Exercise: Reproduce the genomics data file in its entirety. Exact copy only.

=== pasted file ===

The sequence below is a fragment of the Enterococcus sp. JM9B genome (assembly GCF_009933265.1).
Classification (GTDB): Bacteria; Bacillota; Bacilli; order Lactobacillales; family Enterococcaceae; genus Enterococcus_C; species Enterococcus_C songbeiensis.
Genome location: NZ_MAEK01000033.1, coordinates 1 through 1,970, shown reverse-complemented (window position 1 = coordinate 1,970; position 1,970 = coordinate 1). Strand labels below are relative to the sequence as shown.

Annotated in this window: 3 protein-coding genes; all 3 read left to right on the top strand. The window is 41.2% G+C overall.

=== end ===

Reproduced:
The sequence below is a fragment of the Enterococcus sp. JM9B genome (assembly GCF_009933265.1).
Classification (GTDB): Bacteria; Bacillota; Bacilli; order Lactobacillales; family Enterococcaceae; genus Enterococcus_C; species Enterococcus_C songbeiensis.
Genome location: NZ_MAEK01000033.1, coordinates 1 through 1,970, shown reverse-complemented (window position 1 = coordinate 1,970; position 1,970 = coordinate 1). Strand labels below are relative to the sequence as shown.

Annotated in this window: 3 protein-coding genes; all 3 read left to right on the top strand. The window is 41.2% G+C overall.